Walker declares a Dalton disaster
Flooding and ice over the Dalton Highway forced Gov. Bill Walker to declare a state disaster late Tuesday at the request of the Department of Transportation and Public Facilities.
Ice overflow from the Sag River has forced officials to close the road twice in the past week, with the latest closure currently in effect since Sunday, said DOT spokeswoman Meadow Bailey.
Crews from the state Transportation Department have been fighting the overflow on the northern end of the highway since March 13, according to a release from Walker’s office. The flooding and subsequent freezing has formed ice up to 30 inches thick in some areas between mileposts 390 and 405 of the Dalton.
“This declaration will enable the (DOT) to call upon the additional resources that are necessary. The gravity of the situation requires the state move quickly and restore this essential economic corridor,” Walker said in a formal statement.
With a disaster declared the state’s public assistance funds reserved for such instances become available.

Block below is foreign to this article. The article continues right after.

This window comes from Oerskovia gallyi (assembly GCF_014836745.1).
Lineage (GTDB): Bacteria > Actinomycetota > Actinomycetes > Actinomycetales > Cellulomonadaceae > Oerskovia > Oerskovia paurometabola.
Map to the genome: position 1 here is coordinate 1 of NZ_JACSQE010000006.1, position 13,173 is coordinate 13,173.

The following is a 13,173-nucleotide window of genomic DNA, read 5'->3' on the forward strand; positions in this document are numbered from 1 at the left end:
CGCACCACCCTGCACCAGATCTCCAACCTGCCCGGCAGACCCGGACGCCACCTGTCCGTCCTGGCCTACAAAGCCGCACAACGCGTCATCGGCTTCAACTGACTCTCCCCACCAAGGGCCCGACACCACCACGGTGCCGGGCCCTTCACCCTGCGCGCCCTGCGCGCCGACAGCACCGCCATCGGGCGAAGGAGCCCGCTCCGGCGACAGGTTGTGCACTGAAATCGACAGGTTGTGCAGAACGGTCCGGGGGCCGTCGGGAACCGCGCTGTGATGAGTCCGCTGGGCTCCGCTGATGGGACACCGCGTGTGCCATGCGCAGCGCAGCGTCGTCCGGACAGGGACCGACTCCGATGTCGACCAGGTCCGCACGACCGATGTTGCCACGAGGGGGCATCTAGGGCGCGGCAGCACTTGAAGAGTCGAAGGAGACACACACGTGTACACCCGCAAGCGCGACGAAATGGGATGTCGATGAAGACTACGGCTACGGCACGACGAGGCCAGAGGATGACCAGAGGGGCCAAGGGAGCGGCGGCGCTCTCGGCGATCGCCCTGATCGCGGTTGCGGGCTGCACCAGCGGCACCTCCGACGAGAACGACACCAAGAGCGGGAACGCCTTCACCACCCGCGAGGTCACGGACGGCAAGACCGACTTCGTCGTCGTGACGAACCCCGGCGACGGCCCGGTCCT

A pair of severe storms reduced visibility and pushed crews off the road, which forced the closures, according to Bailey.
“There are truckers that have been in Prudhoe Bay since Sunday,” she said midday Wednesday.
Bailey said crews are now back out on the road working to clear the ice and channel water away from the road, but it’s unclear when the Dalton will reopen.
Major field operators BP and ConocoPhillips are taking the situation in stride.
"Seasonal transportation interruptions are normal this time of year, so we plan for it. This includes a stockpile of regular supplies and making alternative arrangements for transportation of goods, such as cargo flights," BP spokeswoman Dawn Patience said.
Natalie Lowman, spokeswoman for ConocoPhillips, said there have been no problems for her company.
It's a different story for some smaller companies, though.
Bart Armfield, chief operating officer of Brooks Range Petroleum, said, "We have tubulars and construction equipment stuck on the wrong side (of the closure) but we've been able to beg and borrow what we need, for now. We find that when things are tight people find ways to work together. Fuel is a problem, though.
"This is unprecedented. In my 20 years of experience on the Slope I've never seen an extended closure at this time of year."
Caelus Energy spokesman Casey Sullivan said the situation has been tight for his company, which operates the small Oooguruk field.
Repsol spokeswoman Trish Baker said her company, which has three rigs on exploration drilling in the Colville River delta, is concerned about the situation but that there are no disruptions.
Updates on the Dalton Highway closing is available by calling 511 or visiting the department’s road conditions website, 511.alaska.gov. Specific inquiries can be made by calling DOT at (907) 451-2206.
Elwood Brehmer can be reached at [email protected].